Born as an only child on November 18, 1978 in Riga, the capital of Latvia. His mother is a music teacher, choir director, and founder of the early music ensemble Canto; his father is also a choral conductor as well as a cellist.
At an early age Nelsons joins the orchestra of the Latvian national opera as a trumpeter; he also takes on his first post as principal conductor here in 2003, after studying conducting in Riga and St. Petersburg, at the age of only twenty-four.
2006–09 Principal Conductor of the Nordwestdeutsche Philharmonie in Herford; during this period makes his conducting debuts at many major concert halls with leading orchestras (the Met, Covent Garden, Vienna and Berlin philharmonics, Concertgebouw Amsterdam…).
2008–2015 Principal Conductor of the City of Birmingham Symphony Orchestra, 2010 Bayreuth debut.
Since 2014 leads the Boston Symphony Orchestra, since 2018 also Gewandhaus Kapellmeister in Leipzig, taking advantage of this “double workload” to initiate a cooperation between the two organizations, which includes musician exchanges and guest performances.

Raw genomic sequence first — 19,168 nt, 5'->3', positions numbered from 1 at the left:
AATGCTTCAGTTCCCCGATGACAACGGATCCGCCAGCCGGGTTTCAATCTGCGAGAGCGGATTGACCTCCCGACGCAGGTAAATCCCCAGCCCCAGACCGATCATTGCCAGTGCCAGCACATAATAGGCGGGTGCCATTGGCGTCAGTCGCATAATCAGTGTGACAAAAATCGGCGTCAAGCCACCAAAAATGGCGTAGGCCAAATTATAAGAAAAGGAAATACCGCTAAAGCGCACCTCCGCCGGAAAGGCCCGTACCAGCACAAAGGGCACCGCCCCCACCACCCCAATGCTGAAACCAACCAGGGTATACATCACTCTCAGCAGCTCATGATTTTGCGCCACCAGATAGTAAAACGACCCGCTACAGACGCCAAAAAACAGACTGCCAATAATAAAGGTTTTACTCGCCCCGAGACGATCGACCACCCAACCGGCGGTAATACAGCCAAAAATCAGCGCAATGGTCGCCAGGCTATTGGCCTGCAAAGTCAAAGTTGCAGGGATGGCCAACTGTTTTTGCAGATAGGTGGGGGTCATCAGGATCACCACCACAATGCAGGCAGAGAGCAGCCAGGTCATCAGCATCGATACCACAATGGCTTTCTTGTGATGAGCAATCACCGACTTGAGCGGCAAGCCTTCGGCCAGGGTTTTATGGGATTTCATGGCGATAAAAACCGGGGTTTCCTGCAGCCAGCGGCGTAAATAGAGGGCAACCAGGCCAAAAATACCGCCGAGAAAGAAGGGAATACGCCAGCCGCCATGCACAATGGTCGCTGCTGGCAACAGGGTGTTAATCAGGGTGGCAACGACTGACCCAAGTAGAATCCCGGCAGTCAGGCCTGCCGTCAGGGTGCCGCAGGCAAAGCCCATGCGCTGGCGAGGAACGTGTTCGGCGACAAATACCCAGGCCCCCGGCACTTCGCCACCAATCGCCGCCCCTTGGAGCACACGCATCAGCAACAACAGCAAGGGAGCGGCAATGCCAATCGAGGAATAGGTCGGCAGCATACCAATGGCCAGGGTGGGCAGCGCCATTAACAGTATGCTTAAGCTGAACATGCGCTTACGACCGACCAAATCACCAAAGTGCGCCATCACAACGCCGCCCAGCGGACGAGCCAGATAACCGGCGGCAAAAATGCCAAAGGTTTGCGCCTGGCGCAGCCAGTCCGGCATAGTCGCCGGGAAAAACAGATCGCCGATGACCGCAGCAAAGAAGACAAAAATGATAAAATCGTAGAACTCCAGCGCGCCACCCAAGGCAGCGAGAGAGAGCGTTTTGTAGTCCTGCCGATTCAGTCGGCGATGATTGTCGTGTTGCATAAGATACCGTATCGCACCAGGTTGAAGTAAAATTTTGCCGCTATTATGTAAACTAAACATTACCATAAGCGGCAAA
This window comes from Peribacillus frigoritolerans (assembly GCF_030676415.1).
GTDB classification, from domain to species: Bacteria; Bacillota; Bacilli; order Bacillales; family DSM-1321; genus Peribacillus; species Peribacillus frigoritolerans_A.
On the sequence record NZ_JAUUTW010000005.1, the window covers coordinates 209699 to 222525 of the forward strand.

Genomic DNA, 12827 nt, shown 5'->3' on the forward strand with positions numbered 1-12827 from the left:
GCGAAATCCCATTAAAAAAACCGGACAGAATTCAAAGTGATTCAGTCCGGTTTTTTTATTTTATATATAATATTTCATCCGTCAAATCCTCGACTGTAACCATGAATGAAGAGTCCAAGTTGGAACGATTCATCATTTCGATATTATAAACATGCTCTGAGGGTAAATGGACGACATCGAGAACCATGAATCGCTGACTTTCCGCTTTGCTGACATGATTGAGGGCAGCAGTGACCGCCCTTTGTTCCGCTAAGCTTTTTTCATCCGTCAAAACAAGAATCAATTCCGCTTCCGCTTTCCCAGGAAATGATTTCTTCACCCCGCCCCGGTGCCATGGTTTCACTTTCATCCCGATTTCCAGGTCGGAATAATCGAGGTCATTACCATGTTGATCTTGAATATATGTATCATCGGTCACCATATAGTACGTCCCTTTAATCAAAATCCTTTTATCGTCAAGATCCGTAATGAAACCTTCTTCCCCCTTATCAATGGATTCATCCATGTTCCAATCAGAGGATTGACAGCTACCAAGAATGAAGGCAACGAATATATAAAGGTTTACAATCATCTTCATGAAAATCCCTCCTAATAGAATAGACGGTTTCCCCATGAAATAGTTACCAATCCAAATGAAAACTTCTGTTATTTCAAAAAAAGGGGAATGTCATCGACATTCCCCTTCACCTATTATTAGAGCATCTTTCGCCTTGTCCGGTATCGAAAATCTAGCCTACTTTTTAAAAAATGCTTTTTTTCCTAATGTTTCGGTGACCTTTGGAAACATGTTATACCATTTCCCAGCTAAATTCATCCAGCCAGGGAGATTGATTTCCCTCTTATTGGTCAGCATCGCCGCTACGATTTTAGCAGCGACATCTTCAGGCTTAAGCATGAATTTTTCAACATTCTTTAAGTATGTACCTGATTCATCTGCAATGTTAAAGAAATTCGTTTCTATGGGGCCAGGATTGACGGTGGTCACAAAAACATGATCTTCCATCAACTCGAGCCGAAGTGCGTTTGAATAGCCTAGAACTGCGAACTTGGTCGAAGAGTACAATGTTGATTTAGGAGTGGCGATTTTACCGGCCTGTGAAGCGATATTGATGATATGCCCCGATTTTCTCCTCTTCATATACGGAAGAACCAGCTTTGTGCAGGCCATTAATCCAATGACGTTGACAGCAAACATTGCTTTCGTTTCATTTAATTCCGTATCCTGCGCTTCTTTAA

His major awards: Latvia’s Great Music Award, Diapason d’Or, three German Record Critics’ Awards, and a Grammy.
Since 2011 married to soprano Kristine Opolais, also from Latvia; their daughter Adriana Anna is born the same year.
Andris Nelsons has an exclusive contract with Deutsche Grammophon; in 2012 arte releases a film documentary about the conductor entitled Genius on Fire
Did you know?
As a child, Nelsons wants to become a football player. He discovers “his” instrument, the trumpet, after he finds playing the piano too stressful.
He sees his first opera at the age of five; Wagner’s Tannhäuser makes such a strong impression on him that for three days he has a fever, cries continually, and is unable to sleep. His parents fear their son is going crazy.
He meets his mentor Mariss Jansons while he is in Riga for a guest performance with the Oslo Philharmonic and the solo trumpeter falls ill. Nelsons, who is sitting in the audience, quickly fetches his instrument and plays the Symphonie fantastique during the concert’s second half.
Nelsons explains that while conducting Wagner’s works, he feels like a marathon runner: “Either you die after the first twenty kilometers, or you overcome the wall and have the feeling you could keep on running forever.”
Nelsons characterizes himself as shy; during interviews he sometimes brings journalists to the brink of despair with his reserve.
Techno makes him feel unwell, he likes Baroque music but says he is unable to conduct it, and is addicted to Wagner. He experiences music as nourishment and medicine for the soul.
He always has stage fright, sometimes more before rehearsals than concerts, since this is where he must first succeed in creating “mutual chemistry” with the orchestra; the frequent plane traveller is also afraid of flying.